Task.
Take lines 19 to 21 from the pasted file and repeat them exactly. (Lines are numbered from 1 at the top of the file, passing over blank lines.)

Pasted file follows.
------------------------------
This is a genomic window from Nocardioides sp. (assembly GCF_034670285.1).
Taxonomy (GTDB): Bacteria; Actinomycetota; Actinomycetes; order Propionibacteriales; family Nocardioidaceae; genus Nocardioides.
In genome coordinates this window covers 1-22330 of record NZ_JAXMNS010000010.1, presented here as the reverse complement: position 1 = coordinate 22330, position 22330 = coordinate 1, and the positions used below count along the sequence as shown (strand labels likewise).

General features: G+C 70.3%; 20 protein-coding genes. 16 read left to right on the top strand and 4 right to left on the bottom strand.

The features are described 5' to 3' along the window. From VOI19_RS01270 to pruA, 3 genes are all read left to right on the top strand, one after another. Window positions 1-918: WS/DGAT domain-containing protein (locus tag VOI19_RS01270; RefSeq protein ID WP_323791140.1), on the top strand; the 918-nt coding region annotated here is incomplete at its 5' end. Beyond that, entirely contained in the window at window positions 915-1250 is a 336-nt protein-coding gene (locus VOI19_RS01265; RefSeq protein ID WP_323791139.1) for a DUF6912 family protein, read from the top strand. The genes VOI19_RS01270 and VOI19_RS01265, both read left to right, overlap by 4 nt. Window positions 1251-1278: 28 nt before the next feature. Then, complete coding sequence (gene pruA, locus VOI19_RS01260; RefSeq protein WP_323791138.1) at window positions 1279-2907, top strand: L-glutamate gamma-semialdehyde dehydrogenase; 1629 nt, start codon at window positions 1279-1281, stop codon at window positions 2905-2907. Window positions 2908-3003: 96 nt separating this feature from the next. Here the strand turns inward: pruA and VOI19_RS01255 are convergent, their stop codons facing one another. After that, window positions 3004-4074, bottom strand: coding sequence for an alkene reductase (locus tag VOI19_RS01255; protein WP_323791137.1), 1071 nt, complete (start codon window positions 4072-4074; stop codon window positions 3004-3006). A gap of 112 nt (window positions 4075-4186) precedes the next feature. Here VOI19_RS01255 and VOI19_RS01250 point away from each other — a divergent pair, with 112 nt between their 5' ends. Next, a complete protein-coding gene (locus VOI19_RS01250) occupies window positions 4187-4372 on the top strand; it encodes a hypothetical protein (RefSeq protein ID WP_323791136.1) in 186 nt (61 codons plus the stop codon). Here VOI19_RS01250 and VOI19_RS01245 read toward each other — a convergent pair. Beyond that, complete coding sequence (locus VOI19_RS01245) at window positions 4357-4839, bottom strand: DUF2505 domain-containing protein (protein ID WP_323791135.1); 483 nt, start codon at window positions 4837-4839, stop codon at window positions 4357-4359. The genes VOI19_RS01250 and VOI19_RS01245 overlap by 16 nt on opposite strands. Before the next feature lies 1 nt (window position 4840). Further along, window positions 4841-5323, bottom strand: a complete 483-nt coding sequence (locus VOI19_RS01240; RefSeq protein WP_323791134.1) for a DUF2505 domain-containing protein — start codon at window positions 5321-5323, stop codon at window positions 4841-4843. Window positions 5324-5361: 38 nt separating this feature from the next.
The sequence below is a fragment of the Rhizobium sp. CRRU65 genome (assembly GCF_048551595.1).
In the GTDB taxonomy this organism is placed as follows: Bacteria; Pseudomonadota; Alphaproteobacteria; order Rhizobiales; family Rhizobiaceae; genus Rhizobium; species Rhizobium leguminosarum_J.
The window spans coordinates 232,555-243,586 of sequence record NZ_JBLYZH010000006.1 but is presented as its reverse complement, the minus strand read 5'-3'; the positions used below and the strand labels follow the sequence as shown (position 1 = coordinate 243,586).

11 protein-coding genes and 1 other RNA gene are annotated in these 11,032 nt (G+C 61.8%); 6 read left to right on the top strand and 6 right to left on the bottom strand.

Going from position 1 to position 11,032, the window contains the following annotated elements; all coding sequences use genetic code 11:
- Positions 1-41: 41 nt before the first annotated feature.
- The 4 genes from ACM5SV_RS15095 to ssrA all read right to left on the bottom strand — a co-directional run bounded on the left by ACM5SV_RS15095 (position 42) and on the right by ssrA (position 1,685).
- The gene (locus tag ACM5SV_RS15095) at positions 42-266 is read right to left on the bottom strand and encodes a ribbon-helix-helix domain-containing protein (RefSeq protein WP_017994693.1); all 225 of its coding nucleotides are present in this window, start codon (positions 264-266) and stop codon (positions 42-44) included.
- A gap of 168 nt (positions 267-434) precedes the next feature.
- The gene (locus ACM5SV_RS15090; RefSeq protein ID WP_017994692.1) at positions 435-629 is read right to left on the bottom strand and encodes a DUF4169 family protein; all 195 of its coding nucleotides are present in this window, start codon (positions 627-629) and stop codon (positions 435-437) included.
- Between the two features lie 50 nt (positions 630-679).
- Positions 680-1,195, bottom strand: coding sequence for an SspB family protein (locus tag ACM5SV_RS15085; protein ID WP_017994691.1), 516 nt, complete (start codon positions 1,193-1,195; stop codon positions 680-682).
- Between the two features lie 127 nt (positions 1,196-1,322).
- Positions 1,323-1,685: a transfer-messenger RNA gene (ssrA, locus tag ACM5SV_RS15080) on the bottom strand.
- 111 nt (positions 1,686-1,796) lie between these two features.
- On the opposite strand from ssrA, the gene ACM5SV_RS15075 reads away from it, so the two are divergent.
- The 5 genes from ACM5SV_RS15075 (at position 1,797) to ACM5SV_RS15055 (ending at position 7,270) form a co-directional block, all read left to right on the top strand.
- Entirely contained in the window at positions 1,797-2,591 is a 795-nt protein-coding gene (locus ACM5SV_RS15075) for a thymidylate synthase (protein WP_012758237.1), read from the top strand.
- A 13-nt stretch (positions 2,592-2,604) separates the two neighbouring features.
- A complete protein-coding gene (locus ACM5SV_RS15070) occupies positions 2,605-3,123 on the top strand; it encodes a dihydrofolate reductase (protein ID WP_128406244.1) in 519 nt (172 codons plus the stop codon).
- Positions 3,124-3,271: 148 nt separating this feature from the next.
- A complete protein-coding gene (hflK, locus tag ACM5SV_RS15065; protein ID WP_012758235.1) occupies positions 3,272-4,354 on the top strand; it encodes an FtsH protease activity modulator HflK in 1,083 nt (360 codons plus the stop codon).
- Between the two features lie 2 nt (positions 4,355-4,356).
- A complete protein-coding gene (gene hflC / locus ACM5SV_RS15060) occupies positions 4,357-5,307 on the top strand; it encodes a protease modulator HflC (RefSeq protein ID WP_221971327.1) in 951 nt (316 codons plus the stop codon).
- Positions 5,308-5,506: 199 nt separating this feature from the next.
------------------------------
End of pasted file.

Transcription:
- Positions 1,323-1,685: a transfer-messenger RNA gene (ssrA, locus tag ACM5SV_RS15080) on the bottom strand.
- 111 nt (positions 1,686-1,796) lie between these two features.
- On the opposite strand from ssrA, the gene ACM5SV_RS15075 reads away from it, so the two are divergent.